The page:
Piasecki H-25A: The Wrong Helicopter at the Right Place

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Introduction and History
The Piasecki HUP Retriever is a tandem-rotor utility helicopter that would eventually lead to their more popular H-21 utility helicopter. Initial development of the aircraft started around 1946, and was a direct competitor to Sikorsky’s XHJS-1, which was an upscaled H-5. The Piasecki prototype, designated XHJP-1, had its first flight sometime in 1947 and won the contract. The prototype model was accepted for service, but it would still take a few years for a production model to be introduced. By 1950, however, the HUP-1 would enter production for the US Navy. Two subsequent developments would arise from the original model: An upgraded model for the Navy, and another for the Army. The Navy’s new model would be designated HUP-2, while the Army’s model would be the H-25A Army Mule. Both models featured removal of the tail surfaces and uprated engines, however the Navy model also featured an autopilot. The H-25A first entered Army inventory starting in 1953, but, despite the promising performance from the initial tests, was deemed unsuitable for front-line Army service and withdrawn from Army inventory starting in 1955. By 1958, the Army’s inventory of H-25As was completely withdrawn and transferred over to the Navy, where they received the designation HUP-3. The HUP would only remain in service for roughly 6 years after this, being retired by the Navy in 1964.

Specifications
For a tandem-rotor helicopter, the H-25 was relatively compact, and fairly maneuverable: It was the first helicopter to perform a loop while demonstrating its g-loading capabilities.

Specifications (H-25A)

Crew: 2 (Pilot and Co-Pilot) with room for 2 passengers
Length (Rotors Turning): 56’ 11"
Length (Rotors In Phase and Static): 48’ 7"
Length (Rotors Dephased): 40’ 2.7"
Length (Blades Folded): 31’ 11"
Width (Blades Folded): 8’ 6"
Width (Rotors Turning): 35’
Tread: 8’ (Main Gear)
Height Overall (Blades Folded): 13’ 2.3"
Fuel capacity: 150 gallons

Weights:
Basic Weight: 4150 lbs.
Normal Gross Weight: 4600 to 4900 lbs.
Maximum Load: 5400 lbs.
Maximum Overload: 5750 lbs.

Do Not Exceed Speed: 100 to 105 knots
Ceiling: 12,000 to 15,750 ft.
Range: 402 to 421 nmi
Engine: Continental R-975-46A (450 to 475 hp standard, 500 to 525 hp emergency power)
Engine RPM: 800-1200 (idle), 2100 to 2350 (2400 emergency maxmimum)
Main Rotor RPM: 230 minimum, 245-273 normal (360 maximum)
Climb Rate (Normal Power):
Maximum climb rate (Minimum to 4900 lbs.): 500 ft./min. @ SL, 92 ft./min. @ 14,000 ft.
Maximum climb rate (4901 to 5400 lbs.): 500 ft./min. @ SL, 345 ft./min. @ 10,000 ft.
Climb Rate (Emergency Power):
Maximum climb rate (Minimum to 4900 lbs.): 1379 ft./min. @ 4,000 ft., 190 ft./min. @ 14,000 ft.
Maximum climb rate (4901 to 5400 lbs.): 1057 ft./min. @ 4,000 ft., 412 ft./min. @ 10,000 ft.
Maximum climb rate (5401 to 5750 lbs.): 872 ft./min. @ 4,000 ft., 193 ft./min. @ 10,000 ft.

Armament
The H-25A was never intended to have an armament, as was with most other utility helicopters. However, a single example found its way into the hands of a Colonel Jay D. Vanderpool in Fort Rucker. Vanderpool led a group that was tasked with turning the helicopter into a weapons platform, to take advantage of the “3rd dimension” of ground combat, being the air. While his H-25A would be subject to the same retirement as the rest of the Army’s inventory, this one certainly had a much more eventful service life. The armament given to the helicopter was nothing short of unusual. While it came armed with the two AN/M2 .30 (or possibly .50, depending on what you read), it also had two packs of 66 1.5" NAKA spin-stabilized rockets, totaling 132 rockets. These rockets were given to Vanderpool by the Air Force, which in turn was originally manufactured by Rocketdyne for Northrop’s N-102 fighter which never made it past a mockup. During test fires, it gave the group a good idea about the future of 40mm ordnance in development. Unfortunately, Vanderpool’s fools would expend the entire stock of rockets within a year. On top of this, very little information (if any at all) survives to this day about the rockets.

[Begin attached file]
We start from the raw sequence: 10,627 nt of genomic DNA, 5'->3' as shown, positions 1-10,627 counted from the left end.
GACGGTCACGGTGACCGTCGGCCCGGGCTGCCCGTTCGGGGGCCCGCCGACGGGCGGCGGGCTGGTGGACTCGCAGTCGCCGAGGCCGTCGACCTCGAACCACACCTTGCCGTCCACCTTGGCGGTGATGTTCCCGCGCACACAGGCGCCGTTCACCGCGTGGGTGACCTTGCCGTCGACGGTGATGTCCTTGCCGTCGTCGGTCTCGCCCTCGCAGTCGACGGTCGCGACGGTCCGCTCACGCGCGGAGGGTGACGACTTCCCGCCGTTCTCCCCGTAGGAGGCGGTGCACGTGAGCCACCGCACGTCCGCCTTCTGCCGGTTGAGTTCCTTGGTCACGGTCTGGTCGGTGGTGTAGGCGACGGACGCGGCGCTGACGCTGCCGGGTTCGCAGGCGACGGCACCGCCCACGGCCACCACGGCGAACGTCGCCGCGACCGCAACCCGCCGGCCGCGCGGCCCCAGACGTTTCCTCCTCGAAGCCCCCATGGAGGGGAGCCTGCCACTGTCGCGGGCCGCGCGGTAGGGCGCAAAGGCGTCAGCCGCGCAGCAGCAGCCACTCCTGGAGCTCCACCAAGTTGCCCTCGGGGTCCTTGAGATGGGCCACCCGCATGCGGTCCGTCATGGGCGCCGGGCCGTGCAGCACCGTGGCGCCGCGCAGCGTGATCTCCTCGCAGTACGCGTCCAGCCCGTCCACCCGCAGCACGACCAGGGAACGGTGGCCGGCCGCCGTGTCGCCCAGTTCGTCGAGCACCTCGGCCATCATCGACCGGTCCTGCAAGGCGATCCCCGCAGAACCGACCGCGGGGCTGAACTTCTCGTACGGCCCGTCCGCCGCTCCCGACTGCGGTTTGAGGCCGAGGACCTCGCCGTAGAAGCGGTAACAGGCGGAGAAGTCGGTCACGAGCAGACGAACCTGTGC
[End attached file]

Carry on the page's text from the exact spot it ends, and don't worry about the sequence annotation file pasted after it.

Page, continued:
Armament Images (3)



Other Images (10)










Conclusion
The H-25A, an unusual yet handy helicopter, found its way quickly in and out of the Army’s inventory. Fortunately, a single one found its way in the hall of fame for attack helicopter development. In-game the H-25A could see itself as the start of a tandem-rotor line for the American helicopter tree, as there are many notable examples of such aircraft that have yet to be added. Favorable flight performance with a light armament would make lower BR matchmaking ideal for this aircraft.

Sources

NAVWEPS 01-250HCA-1 - HUP-1, HUP-2, & H-25A Flight Handbook - 19600701
H-25A CS - 19560416
US Army Aviation Digest - June 1971
US Army Aviation Digest - August 1971
The Evolution of the Advanced Attack Helicopter, Final Report - Major Dante A. Camia - 6 June 1975
Piasecki - The PH-42 (H-21) Transport Helicopter - April 1954
Cobra! The Attack Helicopter - Mike Verier (2013)
American Military Helicopters and Vertical/Short Landing and Takeoff Aircraft Since 1941 - E. R. Johnson (2021)
U.S. Army Aircraft Since 1947 - Stephen Harding (1990)
Information on the NAKA rocket

2 Likes

That’s really cool! +1

🇺🇸: Mi4av at home

1 Like

I’m aware (thanks to you) of the armed H-25A and H-21C, and already knew about the ACH-47A. Are there more beyond those three?

The only question would be: are these rockets good against vehicles? If not and they were used only against infantry, then I would not recommend this bird and prefer instead the H-21. If they had an AT warhead like a HEAT one, then I would be glad to see this bird around 7.3 - 7.7!!!